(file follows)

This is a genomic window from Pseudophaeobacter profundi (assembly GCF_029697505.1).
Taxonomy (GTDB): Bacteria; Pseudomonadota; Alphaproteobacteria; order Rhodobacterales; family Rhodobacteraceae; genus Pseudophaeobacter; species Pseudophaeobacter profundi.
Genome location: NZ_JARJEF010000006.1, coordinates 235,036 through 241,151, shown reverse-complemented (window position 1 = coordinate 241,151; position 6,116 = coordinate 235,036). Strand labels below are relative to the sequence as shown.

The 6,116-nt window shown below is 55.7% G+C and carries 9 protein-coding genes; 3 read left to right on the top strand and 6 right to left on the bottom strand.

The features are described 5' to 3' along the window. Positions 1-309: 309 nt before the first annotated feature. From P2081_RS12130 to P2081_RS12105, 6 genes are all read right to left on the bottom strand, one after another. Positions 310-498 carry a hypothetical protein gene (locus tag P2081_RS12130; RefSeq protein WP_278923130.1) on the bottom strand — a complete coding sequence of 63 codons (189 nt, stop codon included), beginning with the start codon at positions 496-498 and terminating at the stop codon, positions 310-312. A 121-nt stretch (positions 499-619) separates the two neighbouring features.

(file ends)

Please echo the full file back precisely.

This is a genomic window from Pseudophaeobacter profundi (assembly GCF_029697505.1).
Taxonomy (GTDB): Bacteria; Pseudomonadota; Alphaproteobacteria; order Rhodobacterales; family Rhodobacteraceae; genus Pseudophaeobacter; species Pseudophaeobacter profundi.
Genome location: NZ_JARJEF010000006.1, coordinates 235,036 through 241,151, shown reverse-complemented (window position 1 = coordinate 241,151; position 6,116 = coordinate 235,036). Strand labels below are relative to the sequence as shown.

The 6,116-nt window shown below is 55.7% G+C and carries 9 protein-coding genes; 3 read left to right on the top strand and 6 right to left on the bottom strand.

The features are described 5' to 3' along the window. Positions 1-309: 309 nt before the first annotated feature. From P2081_RS12130 to P2081_RS12105, 6 genes are all read right to left on the bottom strand, one after another. Positions 310-498 carry a hypothetical protein gene (locus tag P2081_RS12130; RefSeq protein WP_278923130.1) on the bottom strand — a complete coding sequence of 63 codons (189 nt, stop codon included), beginning with the start codon at positions 496-498 and terminating at the stop codon, positions 310-312. A 121-nt stretch (positions 499-619) separates the two neighbouring features.